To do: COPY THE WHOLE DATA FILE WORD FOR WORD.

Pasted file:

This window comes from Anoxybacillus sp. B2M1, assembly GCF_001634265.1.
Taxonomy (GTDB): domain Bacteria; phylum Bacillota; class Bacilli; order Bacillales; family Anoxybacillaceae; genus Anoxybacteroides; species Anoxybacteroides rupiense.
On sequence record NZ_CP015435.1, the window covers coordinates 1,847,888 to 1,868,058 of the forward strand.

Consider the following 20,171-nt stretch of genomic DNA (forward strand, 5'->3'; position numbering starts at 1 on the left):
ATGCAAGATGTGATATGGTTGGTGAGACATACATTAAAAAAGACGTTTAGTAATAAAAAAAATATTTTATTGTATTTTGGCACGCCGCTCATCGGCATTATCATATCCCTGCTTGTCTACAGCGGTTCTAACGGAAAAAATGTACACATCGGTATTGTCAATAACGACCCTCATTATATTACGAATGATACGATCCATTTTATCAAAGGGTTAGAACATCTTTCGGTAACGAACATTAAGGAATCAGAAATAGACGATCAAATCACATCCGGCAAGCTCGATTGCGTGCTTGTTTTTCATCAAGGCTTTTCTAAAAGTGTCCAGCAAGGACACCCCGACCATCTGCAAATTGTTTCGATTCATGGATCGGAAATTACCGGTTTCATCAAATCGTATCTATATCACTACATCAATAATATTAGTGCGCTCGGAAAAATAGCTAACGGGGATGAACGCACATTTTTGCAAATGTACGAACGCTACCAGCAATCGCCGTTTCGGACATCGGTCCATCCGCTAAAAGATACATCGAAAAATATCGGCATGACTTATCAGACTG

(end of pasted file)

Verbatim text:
This window comes from Anoxybacillus sp. B2M1, assembly GCF_001634265.1.
Taxonomy (GTDB): domain Bacteria; phylum Bacillota; class Bacilli; order Bacillales; family Anoxybacillaceae; genus Anoxybacteroides; species Anoxybacteroides rupiense.
On sequence record NZ_CP015435.1, the window covers coordinates 1,847,888 to 1,868,058 of the forward strand.

Consider the following 20,171-nt stretch of genomic DNA (forward strand, 5'->3'; position numbering starts at 1 on the left):
ATGCAAGATGTGATATGGTTGGTGAGACATACATTAAAAAAGACGTTTAGTAATAAAAAAAATATTTTATTGTATTTTGGCACGCCGCTCATCGGCATTATCATATCCCTGCTTGTCTACAGCGGTTCTAACGGAAAAAATGTACACATCGGTATTGTCAATAACGACCCTCATTATATTACGAATGATACGATCCATTTTATCAAAGGGTTAGAACATCTTTCGGTAACGAACATTAAGGAATCAGAAATAGACGATCAAATCACATCCGGCAAGCTCGATTGCGTGCTTGTTTTTCATCAAGGCTTTTCTAAAAGTGTCCAGCAAGGACACCCCGACCATCTGCAAATTGTTTCGATTCATGGATCGGAAATTACCGGTTTCATCAAATCGTATCTATATCACTACATCAATAATATTAGTGCGCTCGGAAAAATAGCTAACGGGGATGAACGCACATTTTTGCAAATGTACGAACGCTACCAGCAATCGCCGTTTCGGACATCGGTCCATCCGCTAAAAGATACATCGAAAAATATCGGCATGACTTATCAGACTG